The album suffers from this unfocused overabundance of voices. There’s no logical reason for a Drake and Kid Cudi collaboration in 2021, and yet there he is on “IMY2,” which inexplicably follows the transcendent “You Only Live Twice,” a pitch-perfect distillation of Drake and Rick Ross’s chemistry, and one of Lil Wayne’s most spectacular verses in years. Instead of relishing in the song’s triumphs, we’re subject to Drake needlessly attempting to match Kid Cudi’s signature, and at this point grating, moan. All to seemingly prove a point about the amount of pull he has within the industry.
It’s ultimately a shame since Certified Lover Boy could have very well been Drake’s best record. Sonically, it’s his most impressive offering to date. For years he and longtime producer Noah “40” Shebib have constructed a palette of sounds that coalesce beautifully here. The sample selection — from the opening track’s flip of The Gabriel Hardeman Delegation’ “Until I Found the Lord,” to “Way 2 Sexy’s” sample of Right Said Fred’s “I’m Too Sexy,” and “N 2 Deep’s” intoxicating reconfiguring of the Houston rap anthem “Get Throwed” — make for some of the more exciting beats anyone’s rapping over right now. Drake’s affinity for lush, spacious production, allows the genuinely compelling moments on the album to shine.
Take the heartbreaking “Pipe Down,” which finds Drake getting as close as he does on the record to what’s really bothering him. The conflicted posturing — vacillating between cold-hearted soldier and deeply lonely and hurting human being — comes crashing down, and production outfit Working on Dying is there to catch him. “Writing down these feelings, it’s been overdue/Don’t know how many pens it’s gonna take to get over you,” Drake sings, managing to imbue a bit of real introspection onto the record. The song is followed by the angelic “Yebba’s Heartbreak,” a sparkling and slow-rolling interlude in which the West Memphis singer and songwriter Yebba delivers a love-drenched ballad — “How much better can I show my love for you/Than say “I do, I do, I do” she sings.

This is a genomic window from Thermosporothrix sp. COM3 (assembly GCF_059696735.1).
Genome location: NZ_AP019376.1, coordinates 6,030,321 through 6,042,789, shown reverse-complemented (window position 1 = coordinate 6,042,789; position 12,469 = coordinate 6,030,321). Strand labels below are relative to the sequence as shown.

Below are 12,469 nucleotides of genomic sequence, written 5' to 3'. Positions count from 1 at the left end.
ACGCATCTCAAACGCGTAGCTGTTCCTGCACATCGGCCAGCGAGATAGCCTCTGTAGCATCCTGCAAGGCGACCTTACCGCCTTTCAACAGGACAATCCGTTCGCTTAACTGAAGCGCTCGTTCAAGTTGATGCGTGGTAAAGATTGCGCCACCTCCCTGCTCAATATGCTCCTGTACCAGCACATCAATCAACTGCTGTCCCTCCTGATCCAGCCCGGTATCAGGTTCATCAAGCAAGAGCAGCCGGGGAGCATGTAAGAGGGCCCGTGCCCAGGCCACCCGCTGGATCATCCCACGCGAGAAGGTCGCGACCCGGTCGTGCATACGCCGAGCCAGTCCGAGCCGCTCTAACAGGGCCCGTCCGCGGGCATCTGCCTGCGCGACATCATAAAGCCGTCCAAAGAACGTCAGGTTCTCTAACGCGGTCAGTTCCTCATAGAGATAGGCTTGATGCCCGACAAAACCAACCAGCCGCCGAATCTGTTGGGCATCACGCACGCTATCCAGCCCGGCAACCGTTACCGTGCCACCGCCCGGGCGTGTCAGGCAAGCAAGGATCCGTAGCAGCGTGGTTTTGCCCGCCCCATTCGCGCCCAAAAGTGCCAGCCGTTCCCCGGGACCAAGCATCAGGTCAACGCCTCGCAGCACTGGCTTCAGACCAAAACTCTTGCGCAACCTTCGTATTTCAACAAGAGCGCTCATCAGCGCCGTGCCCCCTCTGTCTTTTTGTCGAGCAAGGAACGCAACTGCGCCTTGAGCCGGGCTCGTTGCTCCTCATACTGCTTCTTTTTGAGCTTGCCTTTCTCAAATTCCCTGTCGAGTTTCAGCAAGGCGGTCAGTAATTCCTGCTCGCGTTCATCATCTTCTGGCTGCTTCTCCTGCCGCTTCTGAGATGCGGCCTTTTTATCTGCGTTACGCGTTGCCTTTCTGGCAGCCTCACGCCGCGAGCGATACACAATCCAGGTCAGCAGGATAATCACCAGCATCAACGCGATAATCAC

Before things get too real, however, Drake’s back with “No Friends In The Industry,” an obvious bit of tough-guy rapping that finds Drake in exhaustively overwrought territory, volleying vague threats and promises of retribution to everyone and no one in particular. For his part, Drake is rapping at a new level throughout CLB, and it’s worth noting that, as bland as it is by now, these are some of his best tough-guy raps which, perhaps depending on your level of toxic masculinity, is a good thing.
The two-song stretch between “Race My Mind” and album highlight “Fountains,” featuring the Nigerian singer Tems, provides a glimmer of a different album. With both songs, Drake finds an enduring balance between his newfound cynicism and his bleeding heart. On “Race My Mind,” he and 40’s lifelong chemistry congeals into something as intoxicating as the muse in the song’s inebriant of choice. Midway through the track, Drake’s signature tempo shift arrives like a well-executed pump-fake, the result of years of practice.
On “Fountains,” we’re served the afro-pop ethos that made for so much of Drake’s best music in the past decade. Tems, a superstar in her own right, brings the song to new emotional heights, “I got nothing to admire, taste certain/Baby, longing you make me feel something,” she sings. For all of the memes that Drake’s West African accent engenders online, the vocal affect forces something genuine out of him. That it takes almost the entire record to get a taste of Drake’s admirably effortful naija accent is a crime in itself.
It’s difficult to know how big of an impact the whole Kanye beef had on the actual final product, but one wonders what a controversy-free Certified Lover Boy might have sounded like. On moments like “Fountains,” Drake offers a keen reminder of why he’s loved by so many people all over the world. If only he could convince himself of that fact.